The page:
Climate Change Threatens “Australian Way of Life”, Outdoor Sports
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Climate Change Threatens “Australian Way of Life”, Outdoor Sports

Australians love their outdoor sports – nothing quite beats a game of cricket or tennis on a bright summer’s day. But as temperatures continue to rise due to climate change, experts are warning that playing sports outdoors could become a thing of the past.

The latest report from the UN-backed Intergovernmental Panel on Climate Change (IPCC) warns that many species – including human beings – risk reaching the limit of their ability to adapt to climate change. This could have serious implications for our health, as well as the economy and Australian way of life.

Professor Mark Howden, IPCC vice chair and report co-author, said that while our bodies can cope with hot temperatures up to a certain point, eventually it will become too dangerous to play sports outdoors.

“Our bodies can cope with hot, hot temperatures outside up to a point,” Professor Howden said.

“But then we can’t do that without some sort of active cooling. If you get very high temperatures and humidity, you either have to pull back on your exercise or you overheat.

“If you’re still wanting to be active, you actually have to find some way of having active cooling in that environment.

Professor Howden added that Australian workdays might also need a rethink – with options including a siesta during the day to avoid peak temperatures.

Reaching Limits On Adaptive Capacity

Adaptive capacity is the term used to describe the ability of a species to adapt to a disturbance or potential damage – climate change being one such disturbance. The latest IPCC report warns that, as temperatures continue to rise, many species will eventually reach the limit of their ability to adapt.

We have already seen this grim reality play out in the world’s coral reefs. The Great Barrier Reef – one of Australia’s most iconic natural wonders – is on the brink of extinction, largely due to the impacts of climate change.

Coral’s natural adaptive capacity is reaching its limits, broadly evidenced by coral bleaching, a process where higher than usual sea surface temperatures cause the expulsion of photosynthetic algae, called zooxanthellae. This leaves the coral white and likely to die.

Humans, like any species, have physiological limits. The idea that outdoor physical activities are under threat might seem far-fetched but, without immediate and aggressive action to reduce emissions, it may be a very real possibility.

The IPCC report said while actions to reduce climate risks had increased worldwide, they fell well short of what was required.

“Successful adaptation requires urgent, more ambitious and accelerated action and, at the same time, rapid and deep cuts in greenhouse gas emissions,” the report said.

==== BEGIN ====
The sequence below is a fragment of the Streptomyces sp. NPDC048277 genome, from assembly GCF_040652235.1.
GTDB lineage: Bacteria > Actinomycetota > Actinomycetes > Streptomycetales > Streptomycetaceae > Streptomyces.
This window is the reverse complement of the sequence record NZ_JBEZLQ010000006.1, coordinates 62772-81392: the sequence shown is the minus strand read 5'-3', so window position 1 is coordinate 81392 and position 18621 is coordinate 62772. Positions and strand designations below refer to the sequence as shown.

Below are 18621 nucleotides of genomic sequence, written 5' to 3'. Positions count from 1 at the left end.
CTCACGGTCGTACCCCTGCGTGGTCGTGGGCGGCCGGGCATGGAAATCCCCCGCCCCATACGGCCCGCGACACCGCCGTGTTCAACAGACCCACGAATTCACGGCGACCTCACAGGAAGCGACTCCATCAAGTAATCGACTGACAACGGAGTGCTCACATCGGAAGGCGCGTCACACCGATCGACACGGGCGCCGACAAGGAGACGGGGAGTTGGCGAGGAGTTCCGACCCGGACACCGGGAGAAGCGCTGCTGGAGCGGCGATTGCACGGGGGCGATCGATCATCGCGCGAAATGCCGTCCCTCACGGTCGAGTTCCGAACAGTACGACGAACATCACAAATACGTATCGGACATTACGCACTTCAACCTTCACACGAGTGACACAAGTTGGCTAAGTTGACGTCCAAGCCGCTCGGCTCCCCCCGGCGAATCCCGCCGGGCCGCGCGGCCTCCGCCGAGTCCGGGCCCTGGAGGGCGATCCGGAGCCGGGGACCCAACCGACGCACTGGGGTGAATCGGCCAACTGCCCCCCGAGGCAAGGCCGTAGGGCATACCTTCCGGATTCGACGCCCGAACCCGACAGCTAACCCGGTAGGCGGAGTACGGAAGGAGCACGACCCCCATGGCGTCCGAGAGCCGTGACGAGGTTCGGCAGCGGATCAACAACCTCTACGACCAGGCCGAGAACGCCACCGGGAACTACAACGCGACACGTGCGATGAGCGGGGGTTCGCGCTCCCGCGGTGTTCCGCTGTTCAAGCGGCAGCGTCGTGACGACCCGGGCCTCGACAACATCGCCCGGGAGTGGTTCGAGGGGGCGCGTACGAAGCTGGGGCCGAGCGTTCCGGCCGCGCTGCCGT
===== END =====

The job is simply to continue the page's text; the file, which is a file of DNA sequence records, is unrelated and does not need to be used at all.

Professor Howden said that governments know what they need to do to address climate change, but were holding back for political reasons.

“Climate change is here. In Australia it’s mostly negative, and it really matters to pretty much everything we value here in Australia,” he said.

“Listen to the people … 90 per cent of Australians want more action on climate change.

“If there was any other issue that had 90 per cent of people wanting more action on it, you’d have the politicians running for the policy development process immediately.

“Yet we don’t see that … climate change should not be a political issue.”

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Cricket Australia and AFL’s Gameplan To Tackle Climate Change

Long before the release of the IPCC report, both Cricket Australia and the AFL have been working on ways to reduce their carbon footprints and lessen the impact of climate change – knowing that the very future of their game is at stake.

Earlier this year, Cricket Australia launched Cricket for Climate and its solar panel project Solar Clubs, with a goal to have cricket clubs around the nation install solar panels to drive down their costs and reduce carbon emissions.

The program, backed by some of the biggest names in Australian cricket, aims to be a force for change that inspires other sporting codes to take action. Australian men’s cricket captain Pat Cummins spoke of the threat that climate change poses to the sport.

“Few sports are more imperilled by global warming and it’s time for clubs and cricketers at every level to step up and be part of the solution”, said Cummins.

Following the devastating black summer bushfires that wreaked devastation across the east coast of Australia in 2019/2020, the AFL community also announced its own climate action plan – AFL Players For Climate Action (AFLP4CA).

AFLP4CA, a registered charity, represents over 260 AFL players who want to do more to tackle climate change. The AFLP4CA team is currently running two projects, Footy4climate and The Cool Down, with the intent of reducing or offsetting players carbon emissions and advocating for greater climate ambition.

Australia’s iconic sporting stadiums are also getting in on the act, with the Melbourne Cricket Ground (MCG) announcing last month that it is set to become the first major stadium in Australia to run on 100 per cent renewable power.

Let’s hope that the examples set by Cricket Australia, the AFL and other sporting codes, along with the voices of the Australian public will spur politicians to take the necessary action on climate change before it’s too late.

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